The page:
Conference Coverage

Obesity linked with more aggressive papillary thyroid carcinoma


AT ITC 2015


LAKE BUENA VISTA, FLA. – Obesity was strongly associated with more aggressive papillary thyroid carcinoma features, but not with a greater likelihood of disease recurrence in a review of nearly 7,300 patients.

Of the 7,284 consecutive surgery patients included in the study, 5,283 had normal weight (body mass index less than 25 kg/m2), 1,731 were overweight (BMI of 25 to less than 30 kg/m2), and 270 were obese (BMI of 30 kg/m2 or greater). The obese patients were significantly more likely than the normal-weight and overweight patients to have a number of features associated with more aggressive disease, Dr. Eun Jeong Ban of Yonsei University Health System in Seoul, South Korea, reported at the International Thyroid Congress.

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For example, tumors of 1 cm or greater were present in 43% of obese patients, compared with 31% of normal-weight patients and 34% of overweight patients. Multiple tumors were present in 15% of obese patients, compared with 11% of normal-weight patients and 10% of overweight patients, and bilateral tumors were present in 31% of obese patients, compared with 20% of normal-weight patients and 25% of overweight patients, Dr. Ban said.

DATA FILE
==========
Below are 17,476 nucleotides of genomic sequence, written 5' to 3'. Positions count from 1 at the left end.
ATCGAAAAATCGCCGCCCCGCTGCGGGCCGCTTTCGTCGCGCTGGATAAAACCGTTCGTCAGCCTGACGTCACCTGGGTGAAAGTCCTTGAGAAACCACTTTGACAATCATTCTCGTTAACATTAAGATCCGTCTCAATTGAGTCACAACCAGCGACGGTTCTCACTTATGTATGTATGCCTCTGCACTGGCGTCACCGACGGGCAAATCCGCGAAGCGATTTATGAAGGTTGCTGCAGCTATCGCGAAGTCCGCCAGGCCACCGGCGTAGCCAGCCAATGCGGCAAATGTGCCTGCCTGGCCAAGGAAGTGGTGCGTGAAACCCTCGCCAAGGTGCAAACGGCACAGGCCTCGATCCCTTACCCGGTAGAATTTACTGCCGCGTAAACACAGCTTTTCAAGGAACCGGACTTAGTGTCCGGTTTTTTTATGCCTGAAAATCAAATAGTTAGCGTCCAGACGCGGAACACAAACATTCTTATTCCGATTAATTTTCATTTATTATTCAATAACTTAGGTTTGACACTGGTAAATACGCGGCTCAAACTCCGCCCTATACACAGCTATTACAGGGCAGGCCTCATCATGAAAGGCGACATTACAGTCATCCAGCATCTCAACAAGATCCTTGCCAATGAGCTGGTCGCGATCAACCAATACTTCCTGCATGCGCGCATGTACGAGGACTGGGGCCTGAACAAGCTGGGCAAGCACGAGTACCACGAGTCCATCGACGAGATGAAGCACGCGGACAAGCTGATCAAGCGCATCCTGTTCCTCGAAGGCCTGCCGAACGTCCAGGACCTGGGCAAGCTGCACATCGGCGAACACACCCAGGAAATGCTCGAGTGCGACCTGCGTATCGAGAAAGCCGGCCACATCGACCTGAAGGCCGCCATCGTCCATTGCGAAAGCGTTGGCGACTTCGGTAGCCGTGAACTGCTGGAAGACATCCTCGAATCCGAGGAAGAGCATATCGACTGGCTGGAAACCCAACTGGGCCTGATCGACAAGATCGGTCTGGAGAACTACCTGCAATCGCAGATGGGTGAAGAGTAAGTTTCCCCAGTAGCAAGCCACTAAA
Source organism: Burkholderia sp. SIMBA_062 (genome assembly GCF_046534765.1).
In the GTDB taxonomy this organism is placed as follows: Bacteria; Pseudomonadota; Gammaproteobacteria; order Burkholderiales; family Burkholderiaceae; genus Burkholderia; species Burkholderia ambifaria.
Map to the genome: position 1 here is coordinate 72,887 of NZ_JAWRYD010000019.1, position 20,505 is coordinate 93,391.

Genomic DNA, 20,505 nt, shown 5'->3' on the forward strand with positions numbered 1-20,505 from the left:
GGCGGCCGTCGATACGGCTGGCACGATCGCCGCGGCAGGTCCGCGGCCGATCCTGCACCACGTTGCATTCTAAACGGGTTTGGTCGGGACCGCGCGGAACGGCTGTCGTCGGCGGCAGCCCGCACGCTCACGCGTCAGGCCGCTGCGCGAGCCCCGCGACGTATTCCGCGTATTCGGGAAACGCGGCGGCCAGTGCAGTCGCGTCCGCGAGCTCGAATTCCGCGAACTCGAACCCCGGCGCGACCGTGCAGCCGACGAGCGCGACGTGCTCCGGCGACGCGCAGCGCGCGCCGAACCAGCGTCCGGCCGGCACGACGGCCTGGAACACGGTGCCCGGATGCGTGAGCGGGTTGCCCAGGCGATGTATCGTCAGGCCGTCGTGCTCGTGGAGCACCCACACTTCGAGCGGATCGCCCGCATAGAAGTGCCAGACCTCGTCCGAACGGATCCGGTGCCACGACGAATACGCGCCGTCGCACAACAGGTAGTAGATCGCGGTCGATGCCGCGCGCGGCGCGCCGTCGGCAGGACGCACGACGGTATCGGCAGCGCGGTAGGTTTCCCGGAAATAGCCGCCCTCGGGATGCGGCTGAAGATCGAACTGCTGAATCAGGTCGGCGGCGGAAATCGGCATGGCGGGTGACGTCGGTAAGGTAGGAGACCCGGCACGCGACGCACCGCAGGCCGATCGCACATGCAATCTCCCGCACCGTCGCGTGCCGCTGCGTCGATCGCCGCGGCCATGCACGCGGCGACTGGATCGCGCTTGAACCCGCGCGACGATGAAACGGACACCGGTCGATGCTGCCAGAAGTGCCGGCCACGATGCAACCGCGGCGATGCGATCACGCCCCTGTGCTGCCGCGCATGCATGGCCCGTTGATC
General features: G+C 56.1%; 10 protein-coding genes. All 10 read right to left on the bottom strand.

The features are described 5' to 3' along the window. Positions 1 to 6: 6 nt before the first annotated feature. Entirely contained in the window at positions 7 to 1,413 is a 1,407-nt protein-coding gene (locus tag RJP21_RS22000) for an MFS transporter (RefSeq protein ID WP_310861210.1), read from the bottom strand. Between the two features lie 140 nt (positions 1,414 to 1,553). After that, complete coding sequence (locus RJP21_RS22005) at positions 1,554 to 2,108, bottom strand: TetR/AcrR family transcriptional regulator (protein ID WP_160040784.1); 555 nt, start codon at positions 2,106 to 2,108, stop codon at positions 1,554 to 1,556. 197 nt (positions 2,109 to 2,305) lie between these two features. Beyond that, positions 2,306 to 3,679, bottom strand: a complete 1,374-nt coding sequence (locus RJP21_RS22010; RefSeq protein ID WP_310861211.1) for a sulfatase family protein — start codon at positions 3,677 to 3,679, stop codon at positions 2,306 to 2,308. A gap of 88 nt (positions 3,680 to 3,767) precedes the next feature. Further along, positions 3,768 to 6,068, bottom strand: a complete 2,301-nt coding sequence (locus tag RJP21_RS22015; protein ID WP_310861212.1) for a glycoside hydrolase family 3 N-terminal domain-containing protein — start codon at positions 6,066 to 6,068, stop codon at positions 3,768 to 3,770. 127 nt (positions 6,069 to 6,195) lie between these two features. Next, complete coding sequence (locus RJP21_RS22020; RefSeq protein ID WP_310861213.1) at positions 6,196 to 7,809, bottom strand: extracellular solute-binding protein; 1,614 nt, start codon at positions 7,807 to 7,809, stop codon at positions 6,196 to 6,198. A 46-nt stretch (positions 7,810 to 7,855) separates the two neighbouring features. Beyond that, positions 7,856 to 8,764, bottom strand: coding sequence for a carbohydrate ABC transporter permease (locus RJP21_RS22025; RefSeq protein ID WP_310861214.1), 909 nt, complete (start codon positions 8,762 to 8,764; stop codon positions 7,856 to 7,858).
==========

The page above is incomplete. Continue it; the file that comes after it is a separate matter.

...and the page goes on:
Further, stage T3 disease was present in 62%, 51%, and 55% of obese, normal-weight and overweight patients, respectively; stage T4a disease was present in 4.4%, 1.7%, and 2.5% of the patients in the groups, respectively; stage T4b disease was present in 0.4%, 0%, and 0.1% of patients; and TNM stage IVa disease was present in 10%, 4.5%, and 7.3% of patients.

The groups did not differ with respect to regional lymph node stage or distant metastases.

They also did not differ with respect to recurrence rates, which were 1.5% in the obese patients and 1.6% and 1.7% in the normal-weight and overweight patients, respectively.

BMI was not found on multivariate analysis to predict risk for recurrence (odds ratios, 0.908 and 0.677 for BMI of 25-29 kg/m2 and BMI of 30 or greater, respectively). Only tumor multiplicity (OR, 2.463) and stage N1a (OR, 3.421) and N1b disease (OR, 4.246) were found to predict recurrence.

Although epidemiologic studies have suggested that obesity increases the risk of thyroid cancer, the association between BMI and the aggressiveness of papillary thyroid carcinoma remained unclear. These findings suggest that obesity also may increase the likelihood of a more aggressive disease course, Dr. Ban said at the meeting held by the American Thyroid Association, Asia-Oceania Thyroid Association, European Thyroid Association, and Latin American Thyroid Society.

Dr. Ban reported having no disclosures.

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